An association between aCLs, myelitis and optic neuritis has been suggested previously [14], raising the possibility that this data was affected by patients with unrecognized NMMO/NMOSD. However, aCLs were detected relatively frequently in MS patients in our study (16%) where patients with NMO/NMOSD were excluded. This was comparable to numerous previous studies [5][9], [12], [14][15], [17], [22], [24] identifying aCLs in 6–21% of MS patients including two studies where exclusion of NMO/NMOSD patients from analysis was likely [5], [12], both identifying aCLs in 6% of MS patients. ACLs have also been detected at a frequency of 1–9% in numerous studies of healthy populations. [34][36].

In our study, SSA was detected in 4% of MS patients and there was no detection of SSB. This finding was similar to previous studies that have identified SSA in 3–13% and SSB in 1–2%. [3], [12], [23] Contrary to previous studies, where Sjogren’s syndrome was identified frequently in an MS population [23], [25][26], we did not find any patients with occult Sjogren’s Syndrome. Our findings may reflect our exclusion of NMO/NMOSD patients, differing research methodologies, or the use of more recent standardized diagnostic criteria. [27], [31] Our results are in agreement with a similar previous study reported prior to refinement of MS and Sjogren’s diagnostic criteria. [37] Presuming a relationship between Sjogren’s Syndrome and NMO/NMOSD [30], we tested MS patients with positive SSA for serum NMO IgG. NMO IgG testing was negative in all 4 of these cases. Our study confirms that detection of SSA without a diagnosis of Sjogren’s Syndrome is not uncommon in patients with MS. Furthermore, dry eye and dry mouth were not infrequent in MS patients. While the reasons for this finding are unclear, it’s possible that anticholinergic effects of numerous medications including disease modifying therapies and therapies prescribed for MS-related symptoms might have been the cause.

We detected autoantibodies in 38% of MS patients. While autoantibodies are commonly found in patients with MS, in some studies at a frequency reported to be higher than controls, [3], [9], [12], [15], [19] their significance beyond an epiphenomenon of immune activation remains unclear. Some but not all previous studies have suggested an association between clinical phenotype, frequency of exacerbations or severity of disability, and the detection of autoantibodies. [4], [8], [12], [14], [15] It is possible that potential inclusion of NMO/NMOSD patients may have influenced these results. Our data is in agreement with studies [3][4], [6][7], [9], [10], [13], [22], [24] that have identified no association with clinical severity. Of note, two recent studies have suggested that MRI measurements of disease burden, including T2 lesion volume, may be associated with the presence of antiphospholipid autoantibodies in patients with MS. [5], [8] Further data is needed to confirm the significance of this finding.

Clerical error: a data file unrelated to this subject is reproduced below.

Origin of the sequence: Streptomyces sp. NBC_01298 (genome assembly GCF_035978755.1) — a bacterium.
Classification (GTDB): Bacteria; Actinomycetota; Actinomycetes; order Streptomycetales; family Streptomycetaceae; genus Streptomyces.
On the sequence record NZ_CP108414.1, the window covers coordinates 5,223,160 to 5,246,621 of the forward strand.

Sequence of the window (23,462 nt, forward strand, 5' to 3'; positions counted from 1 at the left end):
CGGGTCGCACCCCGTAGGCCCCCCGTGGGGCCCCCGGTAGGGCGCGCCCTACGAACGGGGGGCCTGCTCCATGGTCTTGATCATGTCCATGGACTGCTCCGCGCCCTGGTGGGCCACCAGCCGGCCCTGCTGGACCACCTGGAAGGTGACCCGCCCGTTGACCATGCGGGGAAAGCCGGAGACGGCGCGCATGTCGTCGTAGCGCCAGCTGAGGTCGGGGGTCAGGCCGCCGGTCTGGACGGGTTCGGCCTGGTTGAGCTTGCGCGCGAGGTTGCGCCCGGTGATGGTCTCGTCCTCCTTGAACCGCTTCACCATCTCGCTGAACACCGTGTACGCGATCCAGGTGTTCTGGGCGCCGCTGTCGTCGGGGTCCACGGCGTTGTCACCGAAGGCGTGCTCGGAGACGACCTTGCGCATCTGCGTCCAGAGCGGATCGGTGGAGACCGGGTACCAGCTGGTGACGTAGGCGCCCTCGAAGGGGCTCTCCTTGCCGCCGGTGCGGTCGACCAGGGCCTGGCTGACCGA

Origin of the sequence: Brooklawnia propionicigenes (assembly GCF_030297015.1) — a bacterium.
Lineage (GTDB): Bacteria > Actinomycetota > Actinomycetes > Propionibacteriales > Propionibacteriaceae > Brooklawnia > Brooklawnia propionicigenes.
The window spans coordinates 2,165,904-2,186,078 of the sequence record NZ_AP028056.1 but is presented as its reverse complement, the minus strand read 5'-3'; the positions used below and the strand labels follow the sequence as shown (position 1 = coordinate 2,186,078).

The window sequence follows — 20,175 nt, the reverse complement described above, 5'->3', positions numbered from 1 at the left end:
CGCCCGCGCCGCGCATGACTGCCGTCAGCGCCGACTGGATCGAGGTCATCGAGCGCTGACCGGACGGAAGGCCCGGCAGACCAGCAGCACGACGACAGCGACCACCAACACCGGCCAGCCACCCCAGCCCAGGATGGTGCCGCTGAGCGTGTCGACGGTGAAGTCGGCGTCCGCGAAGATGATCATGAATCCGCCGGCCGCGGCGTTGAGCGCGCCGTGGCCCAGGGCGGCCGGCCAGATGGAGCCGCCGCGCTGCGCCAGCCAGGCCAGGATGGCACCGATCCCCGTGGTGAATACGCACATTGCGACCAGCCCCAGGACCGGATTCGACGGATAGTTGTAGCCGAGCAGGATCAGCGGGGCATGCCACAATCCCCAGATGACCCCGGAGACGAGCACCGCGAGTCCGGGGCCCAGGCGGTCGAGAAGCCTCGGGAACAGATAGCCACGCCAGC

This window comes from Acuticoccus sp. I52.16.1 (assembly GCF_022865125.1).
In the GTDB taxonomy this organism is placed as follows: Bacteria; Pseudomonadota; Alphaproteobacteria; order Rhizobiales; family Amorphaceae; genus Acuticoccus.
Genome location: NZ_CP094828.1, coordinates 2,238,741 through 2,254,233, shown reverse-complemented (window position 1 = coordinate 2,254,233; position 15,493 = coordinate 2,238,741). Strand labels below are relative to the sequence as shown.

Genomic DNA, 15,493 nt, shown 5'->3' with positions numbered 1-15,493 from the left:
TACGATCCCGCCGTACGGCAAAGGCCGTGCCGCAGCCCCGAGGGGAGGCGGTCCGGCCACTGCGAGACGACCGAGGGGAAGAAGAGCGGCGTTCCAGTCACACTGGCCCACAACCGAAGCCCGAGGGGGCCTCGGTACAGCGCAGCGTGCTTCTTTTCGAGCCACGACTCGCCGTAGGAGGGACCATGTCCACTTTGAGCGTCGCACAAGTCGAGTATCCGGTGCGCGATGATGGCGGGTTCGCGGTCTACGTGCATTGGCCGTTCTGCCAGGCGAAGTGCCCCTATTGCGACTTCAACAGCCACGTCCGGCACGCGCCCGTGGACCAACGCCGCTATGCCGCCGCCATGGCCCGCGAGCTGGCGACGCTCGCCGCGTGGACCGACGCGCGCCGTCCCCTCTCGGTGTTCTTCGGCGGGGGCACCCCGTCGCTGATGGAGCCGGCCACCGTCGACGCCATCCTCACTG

A panel of autoantibodies, including ANA, SSA/SSB, RF, aCLs, and LA is often routinely tested in the workup of a diagnosis of MS. This approach contributes to increased healthcare costs without any benefit. At our institutions it costs approximately $700 to test for the autoantibodies assessed in our study. In addition, detection of these autoantibodies may lead to further unnecessary testing and consultations. Although rheumatologic syndromes may present with CNS manifestations, the frequency of autoantibodies detected in patients with a confirmed diagnosis of MS in this study questions the diagnostic usefulness and cost-effectiveness of this approach when there is not a “red flag” [1] resulting in clinical suspicion of an alternative diagnosis.

There were limitations to this study. There was potential for referral, temporal, and selection bias. Fluctuation of autoantibody levels over time and due to disease modifying therapies [5][6], [20] may limit conclusions based on a single serum evaluation. Although there is data supporting our methodology, consensus is lacking for optimal screening methods for Sjogren’s Syndrome in this population. [38] Minor salivary gland biopsy may be the most sensitive method for diagnosing Sjogren’s Syndrome, we did not perform this invasive procedure in this study and it is possible this test may have confirmed a diagnosis in one or more of the patients with positive SSA antibodies. In addition, our study design included only female MS patients given the much lower frequency of Sjogren’s Syndrome in men, and this may have led to a higher frequency of autoantibody detection than would be expected in an MS population including both men and women.


Autoantibodies associated with rheumatologic disease are frequently identified in patients with MS. However, autoantibody detection (specifically ANA, SSA, SSB, RF, aCLs, and LA) in our study did not provide clinically useful information regarding MS disease characteristics or lead to alternative diagnoses when the clinical suspicion for MS was high and the suspicion for rheumatologic disease was low. Clinicians should reconsider clinical utility and cost-effectiveness of comprehensive autoantibody testing in patients when a diagnosis of MS is strongly suspected.

Author Contributions

Conceived and designed the experiments: AJS JR DB RW. Performed the experiments: AJS WH DB RW. Analyzed the data: AJS ZC DB RW. Wrote the paper: AJS JR DB RW.